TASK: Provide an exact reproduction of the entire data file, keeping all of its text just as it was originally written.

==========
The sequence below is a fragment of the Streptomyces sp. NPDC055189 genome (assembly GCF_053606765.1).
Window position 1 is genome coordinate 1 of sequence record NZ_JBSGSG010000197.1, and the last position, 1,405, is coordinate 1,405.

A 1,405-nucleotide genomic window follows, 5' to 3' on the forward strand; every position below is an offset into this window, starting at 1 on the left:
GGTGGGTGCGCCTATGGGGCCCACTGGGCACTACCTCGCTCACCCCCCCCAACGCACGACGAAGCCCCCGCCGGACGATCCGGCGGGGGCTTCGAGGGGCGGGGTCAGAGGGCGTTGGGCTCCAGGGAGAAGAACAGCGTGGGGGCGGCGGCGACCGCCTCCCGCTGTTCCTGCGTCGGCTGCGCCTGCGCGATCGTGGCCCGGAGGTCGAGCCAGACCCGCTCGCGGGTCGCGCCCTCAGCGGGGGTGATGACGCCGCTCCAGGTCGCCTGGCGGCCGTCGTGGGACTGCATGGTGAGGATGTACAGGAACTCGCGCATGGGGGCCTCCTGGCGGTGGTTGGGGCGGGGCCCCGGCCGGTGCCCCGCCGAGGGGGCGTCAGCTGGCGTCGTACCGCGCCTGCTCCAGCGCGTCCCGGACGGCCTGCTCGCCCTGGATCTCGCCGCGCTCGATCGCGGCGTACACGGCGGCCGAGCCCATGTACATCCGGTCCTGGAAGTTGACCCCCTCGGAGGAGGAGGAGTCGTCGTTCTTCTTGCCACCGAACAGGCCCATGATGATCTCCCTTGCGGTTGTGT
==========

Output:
The sequence below is a fragment of the Streptomyces sp. NPDC055189 genome (assembly GCF_053606765.1).
Window position 1 is genome coordinate 1 of sequence record NZ_JBSGSG010000197.1, and the last position, 1,405, is coordinate 1,405.

A 1,405-nucleotide genomic window follows, 5' to 3' on the forward strand; every position below is an offset into this window, starting at 1 on the left:
GGTGGGTGCGCCTATGGGGCCCACTGGGCACTACCTCGCTCACCCCCCCCAACGCACGACGAAGCCCCCGCCGGACGATCCGGCGGGGGCTTCGAGGGGCGGGGTCAGAGGGCGTTGGGCTCCAGGGAGAAGAACAGCGTGGGGGCGGCGGCGACCGCCTCCCGCTGTTCCTGCGTCGGCTGCGCCTGCGCGATCGTGGCCCGGAGGTCGAGCCAGACCCGCTCGCGGGTCGCGCCCTCAGCGGGGGTGATGACGCCGCTCCAGGTCGCCTGGCGGCCGTCGTGGGACTGCATGGTGAGGATGTACAGGAACTCGCGCATGGGGGCCTCCTGGCGGTGGTTGGGGCGGGGCCCCGGCCGGTGCCCCGCCGAGGGGGCGTCAGCTGGCGTCGTACCGCGCCTGCTCCAGCGCGTCCCGGACGGCCTGCTCGCCCTGGATCTCGCCGCGCTCGATCGCGGCGTACACGGCGGCCGAGCCCATGTACATCCGGTCCTGGAAGTTGACCCCCTCGGAGGAGGAGGAGTCGTCGTTCTTCTTGCCACCGAACAGGCCCATGATGATCTCCCTTGCGGTTGTGT